Tag: fantasy

The Lightning Thief (Percy Jackson & The Olympians, Book 1)

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The Lightning ThiefMeet Percy Jackson. A dyslexic, trouble-making, twelve-year-old with ADHD, few friends, poor grades, little money, and the worst step-father ever. Ever since he was a kid, Percy has been plagued by freakish, inexplicable accidents. Just when he thinks his life can’t get any worse, he discovers a startling truth – the reason for those accidents: he’s a Greek demigod – half mortal, half deity. Thrown into a world where myth becomes reality, Percy must adapt and learn how to fight off the monsters that want to claim his life. He goes to Camp Half-Blood, a camp designed to train modern-day demigods. On the way, he sees a loved one dissolve in a “shimmering golden form” in the hands of an enemy.

With no other choice, Percy joins the camp and trains, while being pushed around by some of the campers. When he is falsely accused of committing a large-scale crime – one that could start a war between the gods – Percy is forced to embark on an adventure with two companions to clear his name and fix the situation. On the way, he discovers more about the gods, new powers he never knew he had, and hope. In Rick Riordan’s endearing spin on Greek mythology in The Lightning Thief, the gods no longer seem like distant beings and the characters will cast a spell over the readers until this book remains a constant favourite.

Having read so many books in my life, it’s incredibly difficult for me to choose a favourite book when asked. However, in those situations, my thoughts always stray to The Lightning Thief. Even though I am slightly past the age for reading a book of this level, I still recall the story with nostalgic fondness.

The Lightning Thief is almost perfect in every aspect. I say ‘almost’ is not because there is a problem, but because I am cautious in calling any literary work perfect. Personally, I find it hard to discover flaws in this masterpiece. From the plot to the character developments to the conflicts, everything is set up cleanly enough so that there are no holes, but not so much that everything is laid out before you. The reader still has to interpret, infer, and piece together meanings themselves.

There is a shocking yet sensible plot twist that makes the story all the more exciting. You didn’t expect that it would happen, but now that it did, you think back to the clues the author left and it suddenly makes sense.

Riordan writes in an extremely humorous way that is suitable for all ages (although more suitable to younger audiences). I read this when I was in grade 4 or so, and I believe that it’s perfect for kids ages 10 to 14. But this is a story that never gets old.

Take a chance and enter this fantastic world that will tug at your heart strings, tickle your funny bone, and bring you on a mythical roller coaster. You won’t regret it.

Gone (The Gone Series, Book 1)

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GoneOne day, in the small town of Perdido Beach, everyone above the age of 15 disappears. Poof. Vanished into thin air. Why? No one knows. All that’s left are kids 0-14 years old. Confusion and panic ensue but the kids see that a world without adults can be fun and exhilarating. The kids in the town are soon joined by another group – the “troublemaker” kids from a nearby private boarding school. Together, they discover that some of them have mutations – super powers like telekinesis, healing, and shooting laser beams out of their hands. However, when supplies start running out and order begins to crumble without the adults, they begin to realize the dangers of living in such a world. The two leaders in the story clash in the struggle for power and survival. In the thrilling novel, Gone, by Michael Grant, a terrifying and ruthless world comes to life.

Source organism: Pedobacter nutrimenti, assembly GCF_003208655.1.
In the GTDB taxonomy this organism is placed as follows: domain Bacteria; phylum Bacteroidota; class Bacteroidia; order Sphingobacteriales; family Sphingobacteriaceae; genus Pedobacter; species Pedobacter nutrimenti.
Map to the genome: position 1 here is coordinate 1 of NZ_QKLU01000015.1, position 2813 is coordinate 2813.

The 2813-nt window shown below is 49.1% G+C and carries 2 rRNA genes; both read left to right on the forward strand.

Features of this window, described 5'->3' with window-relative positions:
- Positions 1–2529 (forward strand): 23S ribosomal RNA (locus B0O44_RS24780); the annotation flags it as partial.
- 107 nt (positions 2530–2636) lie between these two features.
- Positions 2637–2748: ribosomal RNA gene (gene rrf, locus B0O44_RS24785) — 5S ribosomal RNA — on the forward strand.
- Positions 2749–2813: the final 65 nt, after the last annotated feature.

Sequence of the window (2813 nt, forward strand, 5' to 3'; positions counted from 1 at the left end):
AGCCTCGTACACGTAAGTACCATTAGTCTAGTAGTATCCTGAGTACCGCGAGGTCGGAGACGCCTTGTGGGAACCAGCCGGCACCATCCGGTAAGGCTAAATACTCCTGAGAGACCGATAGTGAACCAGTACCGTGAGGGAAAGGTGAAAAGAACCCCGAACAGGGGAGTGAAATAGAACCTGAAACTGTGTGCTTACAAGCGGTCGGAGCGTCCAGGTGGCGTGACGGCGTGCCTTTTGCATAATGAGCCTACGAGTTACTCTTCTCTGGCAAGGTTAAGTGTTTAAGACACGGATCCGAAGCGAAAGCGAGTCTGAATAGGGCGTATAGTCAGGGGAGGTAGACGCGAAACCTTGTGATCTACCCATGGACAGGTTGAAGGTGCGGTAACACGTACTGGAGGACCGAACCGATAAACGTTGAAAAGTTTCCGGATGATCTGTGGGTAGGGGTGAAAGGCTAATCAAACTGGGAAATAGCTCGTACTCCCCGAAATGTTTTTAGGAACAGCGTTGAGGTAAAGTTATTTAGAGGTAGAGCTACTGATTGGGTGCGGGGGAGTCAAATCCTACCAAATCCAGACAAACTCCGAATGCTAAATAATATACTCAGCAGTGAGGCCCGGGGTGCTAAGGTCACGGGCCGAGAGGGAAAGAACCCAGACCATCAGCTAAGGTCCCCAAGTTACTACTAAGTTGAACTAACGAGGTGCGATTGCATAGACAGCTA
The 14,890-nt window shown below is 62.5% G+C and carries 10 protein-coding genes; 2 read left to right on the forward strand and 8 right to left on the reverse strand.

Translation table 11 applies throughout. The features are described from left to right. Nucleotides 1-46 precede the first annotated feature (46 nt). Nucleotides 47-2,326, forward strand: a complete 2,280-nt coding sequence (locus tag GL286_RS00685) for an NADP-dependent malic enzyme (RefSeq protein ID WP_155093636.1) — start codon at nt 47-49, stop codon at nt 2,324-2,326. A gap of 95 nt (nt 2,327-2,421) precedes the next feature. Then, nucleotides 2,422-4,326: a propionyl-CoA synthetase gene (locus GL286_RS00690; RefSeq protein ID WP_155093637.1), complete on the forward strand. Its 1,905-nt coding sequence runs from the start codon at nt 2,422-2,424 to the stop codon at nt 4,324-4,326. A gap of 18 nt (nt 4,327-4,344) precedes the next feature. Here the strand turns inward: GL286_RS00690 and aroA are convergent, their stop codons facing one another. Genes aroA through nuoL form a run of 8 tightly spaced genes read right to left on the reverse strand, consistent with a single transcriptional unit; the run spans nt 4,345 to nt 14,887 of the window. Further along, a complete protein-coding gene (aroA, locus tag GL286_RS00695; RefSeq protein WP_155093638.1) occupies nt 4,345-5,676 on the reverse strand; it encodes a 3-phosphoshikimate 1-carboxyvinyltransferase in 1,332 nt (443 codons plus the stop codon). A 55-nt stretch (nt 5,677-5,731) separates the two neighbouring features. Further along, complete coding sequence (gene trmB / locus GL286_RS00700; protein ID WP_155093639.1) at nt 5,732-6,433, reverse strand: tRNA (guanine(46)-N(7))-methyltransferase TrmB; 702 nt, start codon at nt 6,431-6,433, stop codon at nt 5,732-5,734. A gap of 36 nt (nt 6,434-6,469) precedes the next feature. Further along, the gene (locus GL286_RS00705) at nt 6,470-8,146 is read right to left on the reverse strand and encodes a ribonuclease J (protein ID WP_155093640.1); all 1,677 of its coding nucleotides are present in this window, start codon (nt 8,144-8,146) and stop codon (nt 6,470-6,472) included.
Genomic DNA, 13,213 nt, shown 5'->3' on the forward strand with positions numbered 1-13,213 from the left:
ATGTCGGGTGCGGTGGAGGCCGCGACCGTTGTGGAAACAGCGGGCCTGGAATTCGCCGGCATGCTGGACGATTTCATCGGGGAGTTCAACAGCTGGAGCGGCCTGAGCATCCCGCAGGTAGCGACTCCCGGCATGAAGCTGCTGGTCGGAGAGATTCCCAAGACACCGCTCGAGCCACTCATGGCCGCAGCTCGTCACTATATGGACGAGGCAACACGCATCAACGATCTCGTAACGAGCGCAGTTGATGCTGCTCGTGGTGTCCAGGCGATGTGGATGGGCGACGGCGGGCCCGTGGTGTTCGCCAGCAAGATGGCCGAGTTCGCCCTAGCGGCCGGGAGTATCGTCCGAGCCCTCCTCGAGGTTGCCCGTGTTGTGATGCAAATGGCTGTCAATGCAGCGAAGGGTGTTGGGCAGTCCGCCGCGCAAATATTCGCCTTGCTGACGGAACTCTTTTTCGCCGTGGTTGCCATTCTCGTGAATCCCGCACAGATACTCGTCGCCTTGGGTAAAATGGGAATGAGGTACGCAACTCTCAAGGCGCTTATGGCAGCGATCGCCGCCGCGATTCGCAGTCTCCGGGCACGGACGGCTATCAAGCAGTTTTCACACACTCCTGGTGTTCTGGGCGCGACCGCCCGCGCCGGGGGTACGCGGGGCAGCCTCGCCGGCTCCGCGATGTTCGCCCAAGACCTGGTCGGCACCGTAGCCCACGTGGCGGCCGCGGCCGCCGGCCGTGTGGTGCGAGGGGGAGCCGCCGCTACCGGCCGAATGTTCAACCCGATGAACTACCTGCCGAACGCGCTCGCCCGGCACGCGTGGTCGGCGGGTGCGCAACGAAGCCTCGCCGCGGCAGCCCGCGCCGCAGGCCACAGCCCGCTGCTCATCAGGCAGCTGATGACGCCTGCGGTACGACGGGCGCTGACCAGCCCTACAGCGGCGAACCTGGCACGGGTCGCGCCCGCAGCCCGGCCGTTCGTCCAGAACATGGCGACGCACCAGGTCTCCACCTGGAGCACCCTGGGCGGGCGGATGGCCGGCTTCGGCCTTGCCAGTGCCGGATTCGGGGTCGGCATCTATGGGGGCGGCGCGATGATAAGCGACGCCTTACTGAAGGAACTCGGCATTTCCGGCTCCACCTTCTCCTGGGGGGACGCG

I’m going to tell you guys straight off the bat: this book is absolutely phenomenal. In fact, the whole series is just as riveting. Often compared to Golding’s masterpiece, Lord of the Flies, the book Gone contains the same darkness that added a thrilling element to the plot. It’s super intense, action-packed, and elaborately gives each character a part to play. But it is so much more than just a modern version of Lord of the Flies. It’s better, in my opinion.

One thing that made the book and series really stand out was the morbid aspect. It made the story so shocking and memorable in a way that personally, made me want to read it again and again. When you take into consideration the ages of the characters, you realize the gravity of the situation and how terrifying it actually is to be in their shoes. This is also a bit of a warning: the level of violence and scary things in this book is appropriate for most audiences. However, later in the series, things will become even more gruesome.

This book made me laugh and cry and I ranted about it to whoever I could whenever I could. Grant’s writing is simply outstanding and Gone is definitely a must-read.

The Rose and the Dagger

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My fellow Caliphs and Caliphas, the story of Shahrzad and Khalid is actually over. Thinking about the fact that I will never be able to see a new cover being released for this series, or that I will never be able to hold the two books in the duology as if they were new and as if I never heard of them before just cracks my heart in half. All in all, The Rose and the Dagger is beautiful, electrifying and gives me the feels once more. I’ve been waiting a year (or so) to read this sequel, and I actually just discovered that it’s a duology (well, before I read this) so I had so much rage in me. Looking back at the ending and how Ahdieh, as always, unfolded everything and answered all of us readers’ questions, I am truly satisfied. This couldn’t have ended in a better way.